I Just Want to Lie on the Couch and Read a Good Book

Hurricane rains, and it’s ridiculously steamy here in Southern Ontario considering the autumn leaves already rotting on our sidewalk. It feels like we’re living in the middle of a tropical jungle, not waiting for that nice killing frost that will put a happy and natural end to my food gathering and preserving efforts.

I feel tired today and not ready to start up a brand new week. That dreaded Sunday evening feeling. Spent most of the afternoon preparing food, including a superb grape/rhubarb cobbler using the cooked grape pulp leftover after the juice was strained for the jelly-making. This has to be one of the simplest desserts to bake, with the basic cobbler topping coming from my Joy of Cooking: 1 and 1/3 cups flour, 2 tbls sugar, 1 and 1/2 tsp baking powder, 1/2 tsp salt, mix together, then cut in 5 tbls butter (approximately) and add 1/2 cup of milk. This makes a biscuit dough that you can cut or shape to lay over the sugared fruit of your choice in the 8×8 greased pan. I used the grape pulp, plus some frozen rhubarb, added 1/2 cup sugar and 2 tbsp flour. The biscuit dough needed a bit more flour to make it easy to work with. Bake at 375 for 45 mins. Eat plain or with milk over top.

So don’t throw out your grape pulp! Except this only worked because the grapes I used were next thing to seedless. Too many seeds would have made the pulp inedible.

I also baked cookies for school lunches, and made supper. And did piles of dishes. And spent 45 blissful minutes on the couch reading Infidel by Ayaan Hirsi Ali, which I recommend highly. I keep picking it up at bedtime and then being unable to stop reading and as a result getting to sleep way too late. The kids didn’t know what to make of mommy reading on the couch. F was sure I was reading the hymnal and kept wondering why I wasn’t singing the book.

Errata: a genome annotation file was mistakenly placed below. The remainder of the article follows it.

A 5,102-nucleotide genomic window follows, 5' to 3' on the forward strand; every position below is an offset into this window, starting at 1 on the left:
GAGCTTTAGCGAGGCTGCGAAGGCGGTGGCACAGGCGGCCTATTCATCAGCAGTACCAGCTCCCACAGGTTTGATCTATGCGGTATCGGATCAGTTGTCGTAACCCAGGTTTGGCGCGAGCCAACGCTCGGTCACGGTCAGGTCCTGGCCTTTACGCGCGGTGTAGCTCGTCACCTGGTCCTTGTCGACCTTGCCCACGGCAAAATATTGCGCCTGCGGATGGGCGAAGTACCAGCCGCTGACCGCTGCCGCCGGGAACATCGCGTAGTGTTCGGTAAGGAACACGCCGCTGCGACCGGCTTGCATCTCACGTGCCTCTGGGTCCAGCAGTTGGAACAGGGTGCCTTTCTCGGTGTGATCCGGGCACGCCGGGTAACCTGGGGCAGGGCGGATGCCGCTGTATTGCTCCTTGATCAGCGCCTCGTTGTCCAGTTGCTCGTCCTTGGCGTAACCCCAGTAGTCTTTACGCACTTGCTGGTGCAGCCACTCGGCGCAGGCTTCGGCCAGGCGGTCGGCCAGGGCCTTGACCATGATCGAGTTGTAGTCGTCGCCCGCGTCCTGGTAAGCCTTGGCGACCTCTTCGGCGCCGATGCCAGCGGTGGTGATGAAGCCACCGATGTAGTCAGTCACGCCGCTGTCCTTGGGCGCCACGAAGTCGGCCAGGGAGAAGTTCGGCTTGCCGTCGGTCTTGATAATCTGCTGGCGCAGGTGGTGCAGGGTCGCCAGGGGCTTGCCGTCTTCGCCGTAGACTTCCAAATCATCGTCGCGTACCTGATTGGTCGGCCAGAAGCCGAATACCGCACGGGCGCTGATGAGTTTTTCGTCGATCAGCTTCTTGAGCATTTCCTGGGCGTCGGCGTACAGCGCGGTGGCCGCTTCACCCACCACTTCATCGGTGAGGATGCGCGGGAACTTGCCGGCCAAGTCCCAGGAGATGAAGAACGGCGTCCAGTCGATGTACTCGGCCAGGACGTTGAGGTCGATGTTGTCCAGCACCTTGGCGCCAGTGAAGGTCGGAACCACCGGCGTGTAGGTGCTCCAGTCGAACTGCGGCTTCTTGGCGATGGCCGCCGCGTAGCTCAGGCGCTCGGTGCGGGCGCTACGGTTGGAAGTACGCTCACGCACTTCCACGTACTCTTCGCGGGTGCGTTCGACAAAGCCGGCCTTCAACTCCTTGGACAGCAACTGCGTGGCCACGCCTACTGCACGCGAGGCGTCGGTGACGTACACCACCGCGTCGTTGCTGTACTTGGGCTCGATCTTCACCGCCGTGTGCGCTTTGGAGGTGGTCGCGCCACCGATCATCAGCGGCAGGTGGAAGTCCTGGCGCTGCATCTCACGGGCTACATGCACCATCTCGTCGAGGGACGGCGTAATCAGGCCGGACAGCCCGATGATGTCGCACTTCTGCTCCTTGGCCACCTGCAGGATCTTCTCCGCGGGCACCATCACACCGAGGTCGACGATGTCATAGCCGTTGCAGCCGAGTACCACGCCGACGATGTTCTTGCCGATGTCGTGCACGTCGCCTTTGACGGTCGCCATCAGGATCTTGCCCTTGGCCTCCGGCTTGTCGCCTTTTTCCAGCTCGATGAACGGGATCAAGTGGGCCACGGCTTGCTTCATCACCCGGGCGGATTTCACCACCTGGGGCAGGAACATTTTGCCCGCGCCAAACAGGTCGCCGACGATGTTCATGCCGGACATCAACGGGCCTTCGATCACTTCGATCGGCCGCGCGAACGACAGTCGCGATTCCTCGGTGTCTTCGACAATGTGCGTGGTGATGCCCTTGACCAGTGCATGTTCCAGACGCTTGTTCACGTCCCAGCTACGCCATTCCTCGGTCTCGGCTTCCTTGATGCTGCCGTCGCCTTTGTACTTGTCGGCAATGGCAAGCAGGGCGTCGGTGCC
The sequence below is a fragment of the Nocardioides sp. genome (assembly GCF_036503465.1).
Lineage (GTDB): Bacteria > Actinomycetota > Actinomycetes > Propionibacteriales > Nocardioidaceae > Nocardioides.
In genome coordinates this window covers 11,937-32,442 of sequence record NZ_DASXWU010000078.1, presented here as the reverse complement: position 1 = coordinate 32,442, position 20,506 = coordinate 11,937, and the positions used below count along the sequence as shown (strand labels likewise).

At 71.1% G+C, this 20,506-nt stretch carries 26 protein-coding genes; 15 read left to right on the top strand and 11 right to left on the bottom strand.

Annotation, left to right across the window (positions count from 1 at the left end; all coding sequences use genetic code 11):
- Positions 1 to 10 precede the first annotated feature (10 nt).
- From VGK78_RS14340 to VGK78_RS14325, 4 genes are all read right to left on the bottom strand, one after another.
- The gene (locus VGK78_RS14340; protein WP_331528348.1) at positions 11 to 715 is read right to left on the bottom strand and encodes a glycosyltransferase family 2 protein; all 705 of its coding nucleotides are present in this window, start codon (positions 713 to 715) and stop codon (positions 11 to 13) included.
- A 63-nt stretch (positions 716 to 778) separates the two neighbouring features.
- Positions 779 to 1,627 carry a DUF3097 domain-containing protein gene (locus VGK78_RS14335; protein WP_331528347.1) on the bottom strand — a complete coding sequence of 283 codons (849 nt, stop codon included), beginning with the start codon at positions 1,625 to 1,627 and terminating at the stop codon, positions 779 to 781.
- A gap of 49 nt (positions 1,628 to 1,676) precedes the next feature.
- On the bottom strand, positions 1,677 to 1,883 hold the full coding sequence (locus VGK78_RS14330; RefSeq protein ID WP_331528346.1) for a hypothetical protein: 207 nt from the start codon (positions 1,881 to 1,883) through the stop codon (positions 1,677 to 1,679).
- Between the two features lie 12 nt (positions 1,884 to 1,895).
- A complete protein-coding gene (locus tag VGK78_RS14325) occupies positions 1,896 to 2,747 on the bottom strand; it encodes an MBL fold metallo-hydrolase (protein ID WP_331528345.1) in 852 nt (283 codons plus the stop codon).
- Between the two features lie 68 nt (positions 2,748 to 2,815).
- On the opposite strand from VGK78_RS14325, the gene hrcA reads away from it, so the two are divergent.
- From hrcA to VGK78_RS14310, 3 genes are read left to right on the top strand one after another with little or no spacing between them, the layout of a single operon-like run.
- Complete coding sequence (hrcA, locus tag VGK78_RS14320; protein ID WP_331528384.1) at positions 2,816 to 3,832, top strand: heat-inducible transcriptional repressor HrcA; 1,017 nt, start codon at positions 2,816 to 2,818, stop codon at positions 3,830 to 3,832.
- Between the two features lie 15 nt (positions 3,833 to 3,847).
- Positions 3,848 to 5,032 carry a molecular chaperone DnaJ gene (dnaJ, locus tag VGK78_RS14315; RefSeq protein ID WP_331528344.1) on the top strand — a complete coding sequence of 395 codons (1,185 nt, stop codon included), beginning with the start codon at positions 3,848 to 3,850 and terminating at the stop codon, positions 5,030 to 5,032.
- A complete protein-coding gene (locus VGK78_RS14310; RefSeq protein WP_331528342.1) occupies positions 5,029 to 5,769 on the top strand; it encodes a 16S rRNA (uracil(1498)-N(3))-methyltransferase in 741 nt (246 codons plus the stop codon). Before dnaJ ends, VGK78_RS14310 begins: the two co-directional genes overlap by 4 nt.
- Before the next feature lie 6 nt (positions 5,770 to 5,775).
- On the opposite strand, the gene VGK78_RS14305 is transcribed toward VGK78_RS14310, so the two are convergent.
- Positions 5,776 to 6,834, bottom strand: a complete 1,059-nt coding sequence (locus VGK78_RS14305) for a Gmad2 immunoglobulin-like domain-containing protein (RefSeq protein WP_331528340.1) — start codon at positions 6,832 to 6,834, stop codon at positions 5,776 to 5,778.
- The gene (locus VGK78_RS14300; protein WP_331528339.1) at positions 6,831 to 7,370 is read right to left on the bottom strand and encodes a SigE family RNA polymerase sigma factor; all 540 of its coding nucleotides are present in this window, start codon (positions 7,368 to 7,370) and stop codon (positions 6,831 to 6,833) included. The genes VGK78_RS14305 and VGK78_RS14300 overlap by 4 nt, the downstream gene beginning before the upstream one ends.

To update on the grape jelly: it appears to be jellying! Thanks to Nath for commenting on the last entry and letting me know her saskatoon berry jelly took two months to turn to jelly. I was certain I’d failed and would be using the pretty purple liquid as grape syrup for pancakes, or something, when I happened to pick up the jar I’d stuck in the fridge (half-full; I ended up filling 5 and 1/2 half-pint jars) and saw that the liquid was gelling. I literally ran up the stairs calling, “The jelly is jellying!” This qualifies for high entertainment in our house, I guess, because the kids and Kevin were just about as excited as I was. They should really inform you of this timelapse jelling effect somewhere in the recipe. I had the candy thermometer out, to ensure I’d reached prime jelling temperature (220 degrees, in case you’re interested; hmmm, I guess that’s Celsius), and kept lifting the wooden spoon staring at it with faint hope of seeing some “sheeting” action. Kevin was hauled in to evaluate: “This looks like dripping to me–does it look like dripping to you?” “Yes, it looks like dripping.” Finally, thinking I’d misunderstood the instructions, I just gave up and poured the hot syrup into the jars.

Long story, not short, I’m afraid.

I write these posts in the kitchen, and am beginning to suspect that’s skewing the content. I should be running a kitchen show. A kitchen show for people who want to learn how to cook from someone who doesn’t know what she’s doing.

That’s my time. Baby CJ’s livid in the living-room, and the kids are still upstairs pattering about on not-so-innocent little pittering feet.

Casual Canning
Theories Advancing, Retreating

1 Comment

  1. Hey Carrie-

    I love that when you need to consult a cookbook you turn to the encouragingly titled “Joy of Cooking”, and when I need to check my own cooking methodology I always reach for Julia Child’s “The Way to Cook” for its reassuring, my-way-or-the-highway dictatorial tone. I’m discovering more than I want to know about myself every day – thanks for helping.

    Karl

    Reply

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